Exploring the feasibility of the interrai check-up form (self-reported) in older people living with frailty in the community

TitleExploring the feasibility of the interrai check-up form (self-reported) in older people living with frailty in the community
Publication TypeConference Paper
Year of Publication2022
AuthorsRajpara M.K, Wilson C., Gordon A.L, Cowley A.
Conference NameAge and Ageing
IssueSUPPL 1
ISBN Number1468-2834
Accession Number637829212
Keywords*feasibility study, *Frailty, Aged, clinical article, clinical practice, conference abstract, controlled study, Female, floor effect, Human, Male, Morbidity, multicenter study, outpatient department, questionnaire, thematic analysis, united kingdom

Introduction: Identifying the holistic needs of community dwelling older people is an essential component of clinical care. Current assessment instruments are limited by a narrow medical view and varied language use, referring to identical clinical concepts in different ways. The interRAI family of assessments have been designed to integrate health information acrossmultiple settings. The interRAI Check-Up (Self-Reported) was designed to support the management of older adults with multi-morbidities in the community setting but has not yet been widely tested in clinical practice in the United Kingdom. Objective(s): To investigate the extent to which the self-reported interRAI Check-Up tool could be used to assess older patients within the NHS. Method(s): Patients attending two outpatient clinics were recruited to complete the interRAI Check-Up which comprised of 109 items. Time taken for tool completion and prompts needed were recorded. Patient and individual item completion rates were calculated and assessed for floor or ceiling effects. Patient views on completing the tool were collected as field notes. Clinic staff completed a questionnaire exploring their views of the tool. Thematic analysis was carried out on patient and staff data. Result(s): From 43 patient participants, the median time for tool completion was 25minutes. The median patient completion rate was 96.6% and item completion rate was 97.1%. Of 105 analysed items, 55 items showed a ceiling or floor effect. The tool was found to comprehensively cover holistic needs but its length and complexity of structure was found to be a barrier during busy clinical practice. Conclusion(s): The Self-reported interRAI Check-Up tool was found to be feasible for use in the outpatient setting. Further research into which patient groups and locations would benefit most is recommended as well as how to practically implement the assessment into clinical practice within the NHS.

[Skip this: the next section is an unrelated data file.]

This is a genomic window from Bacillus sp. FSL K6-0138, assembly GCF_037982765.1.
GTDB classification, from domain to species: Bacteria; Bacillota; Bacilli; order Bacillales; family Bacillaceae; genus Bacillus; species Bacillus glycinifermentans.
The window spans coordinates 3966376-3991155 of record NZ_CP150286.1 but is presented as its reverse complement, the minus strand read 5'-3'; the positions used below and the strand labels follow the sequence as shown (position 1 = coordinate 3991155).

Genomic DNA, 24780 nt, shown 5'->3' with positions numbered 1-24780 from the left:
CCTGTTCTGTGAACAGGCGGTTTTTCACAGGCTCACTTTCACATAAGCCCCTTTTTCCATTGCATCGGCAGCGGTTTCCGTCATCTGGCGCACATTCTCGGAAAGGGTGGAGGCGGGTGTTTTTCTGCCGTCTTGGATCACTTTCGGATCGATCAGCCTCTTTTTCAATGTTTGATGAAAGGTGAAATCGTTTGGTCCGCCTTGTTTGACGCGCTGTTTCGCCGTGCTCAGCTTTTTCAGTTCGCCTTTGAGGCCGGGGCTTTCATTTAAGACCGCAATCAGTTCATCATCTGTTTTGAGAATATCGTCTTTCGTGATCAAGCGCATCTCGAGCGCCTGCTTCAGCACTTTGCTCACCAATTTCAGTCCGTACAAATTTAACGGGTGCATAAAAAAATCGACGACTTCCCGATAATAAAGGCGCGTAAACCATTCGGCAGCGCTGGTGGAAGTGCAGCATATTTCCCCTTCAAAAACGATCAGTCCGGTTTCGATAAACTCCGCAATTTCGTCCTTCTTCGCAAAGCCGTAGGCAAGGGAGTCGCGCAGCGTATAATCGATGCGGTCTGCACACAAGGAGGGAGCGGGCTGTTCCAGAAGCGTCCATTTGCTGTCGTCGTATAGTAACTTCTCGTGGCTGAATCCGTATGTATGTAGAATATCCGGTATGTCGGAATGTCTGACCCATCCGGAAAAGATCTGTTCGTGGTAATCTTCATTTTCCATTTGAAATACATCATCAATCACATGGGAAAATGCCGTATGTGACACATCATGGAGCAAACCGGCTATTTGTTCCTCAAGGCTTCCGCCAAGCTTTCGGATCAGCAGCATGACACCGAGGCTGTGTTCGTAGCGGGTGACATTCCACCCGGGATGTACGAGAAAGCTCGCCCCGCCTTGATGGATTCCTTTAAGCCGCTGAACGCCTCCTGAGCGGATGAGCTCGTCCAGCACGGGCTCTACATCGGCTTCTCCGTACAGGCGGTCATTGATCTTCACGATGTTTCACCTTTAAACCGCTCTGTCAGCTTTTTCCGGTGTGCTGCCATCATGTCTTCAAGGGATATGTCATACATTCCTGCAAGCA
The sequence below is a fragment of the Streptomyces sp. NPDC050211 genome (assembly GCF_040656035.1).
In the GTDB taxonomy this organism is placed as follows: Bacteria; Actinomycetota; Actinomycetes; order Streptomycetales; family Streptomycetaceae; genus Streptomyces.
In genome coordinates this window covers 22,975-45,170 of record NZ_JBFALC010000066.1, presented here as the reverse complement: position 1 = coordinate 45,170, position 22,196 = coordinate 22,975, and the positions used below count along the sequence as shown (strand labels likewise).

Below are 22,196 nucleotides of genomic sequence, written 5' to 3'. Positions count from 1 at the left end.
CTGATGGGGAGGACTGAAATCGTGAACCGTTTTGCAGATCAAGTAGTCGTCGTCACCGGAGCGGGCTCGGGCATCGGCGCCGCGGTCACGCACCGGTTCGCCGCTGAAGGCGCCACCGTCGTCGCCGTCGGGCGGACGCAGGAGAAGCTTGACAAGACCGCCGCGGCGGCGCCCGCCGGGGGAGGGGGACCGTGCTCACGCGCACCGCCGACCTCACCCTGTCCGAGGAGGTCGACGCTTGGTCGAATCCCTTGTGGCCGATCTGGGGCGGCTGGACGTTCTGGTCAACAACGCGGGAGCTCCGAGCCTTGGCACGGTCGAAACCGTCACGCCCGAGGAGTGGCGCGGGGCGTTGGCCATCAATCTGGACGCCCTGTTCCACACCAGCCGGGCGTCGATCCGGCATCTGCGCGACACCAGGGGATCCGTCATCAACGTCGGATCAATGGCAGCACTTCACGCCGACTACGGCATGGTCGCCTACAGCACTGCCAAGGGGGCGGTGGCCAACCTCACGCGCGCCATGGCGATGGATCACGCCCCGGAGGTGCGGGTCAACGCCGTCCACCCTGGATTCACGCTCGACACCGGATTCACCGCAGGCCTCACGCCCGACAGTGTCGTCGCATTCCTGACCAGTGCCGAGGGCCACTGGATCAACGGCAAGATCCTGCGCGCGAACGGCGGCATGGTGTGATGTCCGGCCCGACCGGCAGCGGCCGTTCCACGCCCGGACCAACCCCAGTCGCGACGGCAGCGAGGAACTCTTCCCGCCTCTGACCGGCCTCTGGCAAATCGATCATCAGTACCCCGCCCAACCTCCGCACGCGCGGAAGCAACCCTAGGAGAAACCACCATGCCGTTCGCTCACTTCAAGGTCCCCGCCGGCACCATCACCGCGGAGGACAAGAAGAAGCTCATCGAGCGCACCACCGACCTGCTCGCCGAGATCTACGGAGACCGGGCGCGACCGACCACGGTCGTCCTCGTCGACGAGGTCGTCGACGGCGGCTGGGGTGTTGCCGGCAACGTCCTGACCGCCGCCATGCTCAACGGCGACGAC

Reseach Notes